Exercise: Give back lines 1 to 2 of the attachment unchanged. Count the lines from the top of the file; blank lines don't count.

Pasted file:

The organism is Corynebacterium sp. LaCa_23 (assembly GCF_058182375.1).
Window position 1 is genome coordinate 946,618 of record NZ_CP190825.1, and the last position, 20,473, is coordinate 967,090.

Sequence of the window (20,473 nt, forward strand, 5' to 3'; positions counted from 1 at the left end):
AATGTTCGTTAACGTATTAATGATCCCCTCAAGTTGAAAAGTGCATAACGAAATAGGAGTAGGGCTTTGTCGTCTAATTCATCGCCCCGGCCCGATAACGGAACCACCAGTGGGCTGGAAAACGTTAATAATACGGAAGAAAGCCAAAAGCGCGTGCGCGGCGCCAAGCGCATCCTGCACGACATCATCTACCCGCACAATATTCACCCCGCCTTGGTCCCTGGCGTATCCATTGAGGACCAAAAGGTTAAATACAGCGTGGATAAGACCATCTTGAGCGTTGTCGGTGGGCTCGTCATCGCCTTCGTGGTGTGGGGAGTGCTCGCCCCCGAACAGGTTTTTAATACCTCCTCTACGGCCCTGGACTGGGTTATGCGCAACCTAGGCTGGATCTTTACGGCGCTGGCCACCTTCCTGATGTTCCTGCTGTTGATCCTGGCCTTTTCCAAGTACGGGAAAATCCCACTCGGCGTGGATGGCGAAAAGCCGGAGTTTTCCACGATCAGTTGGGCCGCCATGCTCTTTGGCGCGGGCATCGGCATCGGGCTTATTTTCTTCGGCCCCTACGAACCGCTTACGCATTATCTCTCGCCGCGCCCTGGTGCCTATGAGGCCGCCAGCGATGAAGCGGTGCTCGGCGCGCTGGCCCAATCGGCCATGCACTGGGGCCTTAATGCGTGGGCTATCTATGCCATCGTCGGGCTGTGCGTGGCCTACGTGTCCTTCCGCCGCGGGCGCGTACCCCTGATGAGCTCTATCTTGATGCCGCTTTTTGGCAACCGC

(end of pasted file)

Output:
The organism is Corynebacterium sp. LaCa_23 (assembly GCF_058182375.1).
Window position 1 is genome coordinate 946,618 of record NZ_CP190825.1, and the last position, 20,473, is coordinate 967,090.